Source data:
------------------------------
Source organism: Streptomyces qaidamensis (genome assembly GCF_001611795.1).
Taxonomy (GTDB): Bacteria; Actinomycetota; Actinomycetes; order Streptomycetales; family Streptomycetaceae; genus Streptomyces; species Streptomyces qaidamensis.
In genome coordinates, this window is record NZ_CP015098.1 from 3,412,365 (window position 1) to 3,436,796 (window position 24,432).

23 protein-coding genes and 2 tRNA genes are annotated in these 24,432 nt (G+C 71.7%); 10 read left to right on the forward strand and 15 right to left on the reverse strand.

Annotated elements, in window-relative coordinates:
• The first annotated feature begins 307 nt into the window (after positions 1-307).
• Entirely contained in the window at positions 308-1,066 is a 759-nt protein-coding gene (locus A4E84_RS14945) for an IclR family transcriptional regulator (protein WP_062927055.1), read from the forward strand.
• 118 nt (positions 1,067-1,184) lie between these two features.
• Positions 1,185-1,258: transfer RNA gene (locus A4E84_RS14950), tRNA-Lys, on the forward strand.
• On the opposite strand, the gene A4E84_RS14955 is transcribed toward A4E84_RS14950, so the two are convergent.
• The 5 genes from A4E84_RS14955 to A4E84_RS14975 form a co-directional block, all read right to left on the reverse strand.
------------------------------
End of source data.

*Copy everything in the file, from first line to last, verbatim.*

Source organism: Streptomyces qaidamensis (genome assembly GCF_001611795.1).
Taxonomy (GTDB): Bacteria; Actinomycetota; Actinomycetes; order Streptomycetales; family Streptomycetaceae; genus Streptomyces; species Streptomyces qaidamensis.
In genome coordinates, this window is record NZ_CP015098.1 from 3,412,365 (window position 1) to 3,436,796 (window position 24,432).

23 protein-coding genes and 2 tRNA genes are annotated in these 24,432 nt (G+C 71.7%); 10 read left to right on the forward strand and 15 right to left on the reverse strand.

Annotated elements, in window-relative coordinates:
• The first annotated feature begins 307 nt into the window (after positions 1-307).
• Entirely contained in the window at positions 308-1,066 is a 759-nt protein-coding gene (locus A4E84_RS14945) for an IclR family transcriptional regulator (protein WP_062927055.1), read from the forward strand.
• 118 nt (positions 1,067-1,184) lie between these two features.
• Positions 1,185-1,258: transfer RNA gene (locus A4E84_RS14950), tRNA-Lys, on the forward strand.
• On the opposite strand, the gene A4E84_RS14955 is transcribed toward A4E84_RS14950, so the two are convergent.
• The 5 genes from A4E84_RS14955 to A4E84_RS14975 form a co-directional block, all read right to left on the reverse strand.